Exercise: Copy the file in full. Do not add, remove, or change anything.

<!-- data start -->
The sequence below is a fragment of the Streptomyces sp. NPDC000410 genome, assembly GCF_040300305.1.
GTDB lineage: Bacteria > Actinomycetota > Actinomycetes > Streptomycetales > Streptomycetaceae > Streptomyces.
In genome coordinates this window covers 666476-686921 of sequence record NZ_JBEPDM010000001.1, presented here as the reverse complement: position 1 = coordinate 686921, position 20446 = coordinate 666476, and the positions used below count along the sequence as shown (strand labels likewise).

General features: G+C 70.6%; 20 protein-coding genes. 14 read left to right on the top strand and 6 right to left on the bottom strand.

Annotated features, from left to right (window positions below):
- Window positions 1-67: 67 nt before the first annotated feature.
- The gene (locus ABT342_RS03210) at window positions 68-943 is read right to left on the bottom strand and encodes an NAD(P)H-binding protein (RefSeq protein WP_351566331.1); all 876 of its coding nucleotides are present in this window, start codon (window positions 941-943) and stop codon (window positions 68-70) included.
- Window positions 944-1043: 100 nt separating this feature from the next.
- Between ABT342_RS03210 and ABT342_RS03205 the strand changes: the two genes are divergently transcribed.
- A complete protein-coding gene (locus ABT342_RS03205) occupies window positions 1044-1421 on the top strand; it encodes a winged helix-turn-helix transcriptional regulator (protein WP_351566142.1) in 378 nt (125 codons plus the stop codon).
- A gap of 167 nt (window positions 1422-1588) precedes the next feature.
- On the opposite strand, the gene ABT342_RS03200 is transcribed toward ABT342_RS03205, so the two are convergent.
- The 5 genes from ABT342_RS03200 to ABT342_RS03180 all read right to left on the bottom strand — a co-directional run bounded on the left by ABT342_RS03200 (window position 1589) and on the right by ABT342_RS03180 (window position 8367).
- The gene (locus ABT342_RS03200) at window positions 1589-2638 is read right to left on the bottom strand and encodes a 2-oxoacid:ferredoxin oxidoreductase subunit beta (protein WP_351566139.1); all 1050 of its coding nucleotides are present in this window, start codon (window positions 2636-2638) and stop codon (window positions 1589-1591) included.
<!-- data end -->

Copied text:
The sequence below is a fragment of the Streptomyces sp. NPDC000410 genome, assembly GCF_040300305.1.
GTDB lineage: Bacteria > Actinomycetota > Actinomycetes > Streptomycetales > Streptomycetaceae > Streptomyces.
In genome coordinates this window covers 666476-686921 of sequence record NZ_JBEPDM010000001.1, presented here as the reverse complement: position 1 = coordinate 686921, position 20446 = coordinate 666476, and the positions used below count along the sequence as shown (strand labels likewise).

General features: G+C 70.6%; 20 protein-coding genes. 14 read left to right on the top strand and 6 right to left on the bottom strand.

Annotated features, from left to right (window positions below):
- Window positions 1-67: 67 nt before the first annotated feature.
- The gene (locus ABT342_RS03210) at window positions 68-943 is read right to left on the bottom strand and encodes an NAD(P)H-binding protein (RefSeq protein WP_351566331.1); all 876 of its coding nucleotides are present in this window, start codon (window positions 941-943) and stop codon (window positions 68-70) included.
- Window positions 944-1043: 100 nt separating this feature from the next.
- Between ABT342_RS03210 and ABT342_RS03205 the strand changes: the two genes are divergently transcribed.
- A complete protein-coding gene (locus ABT342_RS03205) occupies window positions 1044-1421 on the top strand; it encodes a winged helix-turn-helix transcriptional regulator (protein WP_351566142.1) in 378 nt (125 codons plus the stop codon).
- A gap of 167 nt (window positions 1422-1588) precedes the next feature.
- On the opposite strand, the gene ABT342_RS03200 is transcribed toward ABT342_RS03205, so the two are convergent.
- The 5 genes from ABT342_RS03200 to ABT342_RS03180 all read right to left on the bottom strand — a co-directional run bounded on the left by ABT342_RS03200 (window position 1589) and on the right by ABT342_RS03180 (window position 8367).
- The gene (locus ABT342_RS03200) at window positions 1589-2638 is read right to left on the bottom strand and encodes a 2-oxoacid:ferredoxin oxidoreductase subunit beta (protein WP_351566139.1); all 1050 of its coding nucleotides are present in this window, start codon (window positions 2636-2638) and stop codon (window positions 1589-1591) included.